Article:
Many pet owners view their pets as part of their family. They do everything they can to care for them, including feeding them their favorite food or buying them a new outfit. But, things can happen in life, and pet owners can be left unable to care for their beloved pets.
Former El Paso Humane Society volunteer, Josie Gonzalez, saw many pet owners who were forced to surrender their pets to the shelter because they could no longer afford to feed and care for them. Gonzalez thought of a new way to help keep pets at home with their families.
Ben’s Pet Pantry, named after Gonzalez’s oldest rescue dog Benajamin, opened at 550 N. Yarbrough Ste. 208 four years ago and is the first and only pet pantry serving El Paso and Las Cruces. The pet food comes from donations, but the site rental costs are paid for by Gonzalez and her husband, who works a full-time job.
Many people who go to the pet pantry for help have recently lost a job or gotten a divorce and can no longer afford to feed their pets, Gonzalez said.
Joscelyne Brondo, co-owner of a Brondo Sitters, a business that offers housesitting and petsitting believes that the concept of a food pantry for pets is necessary.
“People don’t look at animals and think that they can feel, or hurt, or love, but for those that do see animals as companions that share the belief that their lives are just as important as ours, those will be the people that will take advantage of Ben’s Pet Pantry,” Brondo said.
In order for someone to receive food and services from the pantry, they must go through an extensive application process, including providing proof of income, as the pantry follows WIC guidelines. Although the pantry is very generous to those in need, it is not meant to be used as a permanent solution.
“We supplement the food for 6 to 8 weeks. We are here to supplement what you should already be providing for your pet. There are sacrifices to owning a pet, whether you’re low-income, middle-class, or high-income,” Gonzalez said.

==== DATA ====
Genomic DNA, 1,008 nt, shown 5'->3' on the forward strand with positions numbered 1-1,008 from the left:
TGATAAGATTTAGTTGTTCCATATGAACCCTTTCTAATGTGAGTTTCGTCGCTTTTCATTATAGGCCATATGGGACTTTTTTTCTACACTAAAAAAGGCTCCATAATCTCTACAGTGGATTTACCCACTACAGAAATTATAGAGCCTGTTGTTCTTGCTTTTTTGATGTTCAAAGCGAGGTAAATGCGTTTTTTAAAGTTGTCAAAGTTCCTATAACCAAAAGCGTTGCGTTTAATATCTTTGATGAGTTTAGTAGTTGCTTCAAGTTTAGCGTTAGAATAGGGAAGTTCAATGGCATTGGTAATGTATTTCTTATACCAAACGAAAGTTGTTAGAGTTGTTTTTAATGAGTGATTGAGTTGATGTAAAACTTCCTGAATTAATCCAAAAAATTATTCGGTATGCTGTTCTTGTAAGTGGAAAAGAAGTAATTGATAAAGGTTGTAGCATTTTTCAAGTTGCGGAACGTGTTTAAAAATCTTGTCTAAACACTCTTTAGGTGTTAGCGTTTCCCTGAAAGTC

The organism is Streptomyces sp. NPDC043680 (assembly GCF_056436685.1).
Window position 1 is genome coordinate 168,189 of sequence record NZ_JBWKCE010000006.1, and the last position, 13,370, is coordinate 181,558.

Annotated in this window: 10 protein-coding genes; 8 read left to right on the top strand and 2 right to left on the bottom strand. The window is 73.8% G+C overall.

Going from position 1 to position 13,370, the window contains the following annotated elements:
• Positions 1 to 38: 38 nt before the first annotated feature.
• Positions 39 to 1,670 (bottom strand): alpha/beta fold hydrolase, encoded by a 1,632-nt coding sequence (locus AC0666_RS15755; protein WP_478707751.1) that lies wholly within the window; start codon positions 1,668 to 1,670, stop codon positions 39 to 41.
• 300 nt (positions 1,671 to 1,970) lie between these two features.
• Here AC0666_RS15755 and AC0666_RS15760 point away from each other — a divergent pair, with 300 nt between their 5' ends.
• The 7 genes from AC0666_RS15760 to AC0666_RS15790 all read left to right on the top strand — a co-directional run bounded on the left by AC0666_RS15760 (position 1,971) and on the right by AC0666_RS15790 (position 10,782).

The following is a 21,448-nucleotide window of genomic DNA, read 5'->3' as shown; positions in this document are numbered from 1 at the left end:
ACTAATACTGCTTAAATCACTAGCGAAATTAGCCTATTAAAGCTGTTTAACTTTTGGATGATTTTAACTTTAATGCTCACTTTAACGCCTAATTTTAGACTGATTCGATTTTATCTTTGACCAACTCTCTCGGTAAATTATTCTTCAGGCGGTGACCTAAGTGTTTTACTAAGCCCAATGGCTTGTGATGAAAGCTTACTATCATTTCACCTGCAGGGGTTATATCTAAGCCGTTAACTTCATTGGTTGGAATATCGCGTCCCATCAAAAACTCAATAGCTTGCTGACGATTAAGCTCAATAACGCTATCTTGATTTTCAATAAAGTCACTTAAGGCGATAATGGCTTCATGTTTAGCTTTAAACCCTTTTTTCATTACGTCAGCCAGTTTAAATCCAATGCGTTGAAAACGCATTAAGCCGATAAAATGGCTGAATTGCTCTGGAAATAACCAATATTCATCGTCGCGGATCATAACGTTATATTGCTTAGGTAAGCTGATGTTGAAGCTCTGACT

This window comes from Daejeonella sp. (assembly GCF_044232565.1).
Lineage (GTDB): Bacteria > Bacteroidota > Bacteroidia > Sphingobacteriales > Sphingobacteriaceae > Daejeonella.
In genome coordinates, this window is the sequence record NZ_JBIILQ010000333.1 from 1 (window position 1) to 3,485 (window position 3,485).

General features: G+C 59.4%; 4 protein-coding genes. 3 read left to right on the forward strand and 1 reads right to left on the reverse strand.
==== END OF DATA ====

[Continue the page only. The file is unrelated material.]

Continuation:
Gonzalez said that when the pantry is well-stocked, she gives away small bags of dog food to the homeless she sees with pets. “We always carry small bags of dog food with us. If we see someone with a pet, we’ll stop and we’ll give them a bag, and then ask them if we can come back in a couple of days to drop off another bag,” Gonzalez said.
Gonzalez also provides food to small animal rescues that are located in remote areas, like the K9 and Feline Rescue of Tularosa, located in New Mexico.
While the pantry mainly runs off of donations from individuals, it also receives support from area businesses. El Paso Electric Company recently had a food drive for the pantry, and a Northeast Wal-Mart location has often donated damaged bags of pet food, toys, and beds.
“We are really grateful. Without them, there have been times when we have relied on that donation to carry us through the next week,” Gonzalez said.
The biggest struggle for Ben’s Pet Pantry comes in the way of receiving enough monetary donations. The pantry is left looking for ways to pay back the veterinarians that provide their customers with spay and neutering, vaccination, and microchipping services.
“We are always trying to play catch up with our vet bills. At the end of the month we have anywhere between 500 and 1,000 dollars in vet bills that we need to cover. That leaves our board of directors scrambling to come up with the funds because we need the vets to provide their services,” Gonzalez said.
Gonzalez hopes that she will be able to open a second location of Ben’s Pet Pantry in the future.
“We would love to open up another location, especially in the Northeast because we get a lot of people from that side of town. A lot of the people who come to us for help don’t have the transportation to get to us,” Gonzalez said.
Ben’s Pet Pantry, 550 N. Yarbrough Ste. 208, is open Tuesday throughThursday from 9 a.m. to 2 p.m. and the first and third Saturday of the month from 9 a.m. to 1 p.m.. The pantry can also be contacted by visiting the website at http://benspetpantry.weebly.com/ or by calling (915) 401-6515.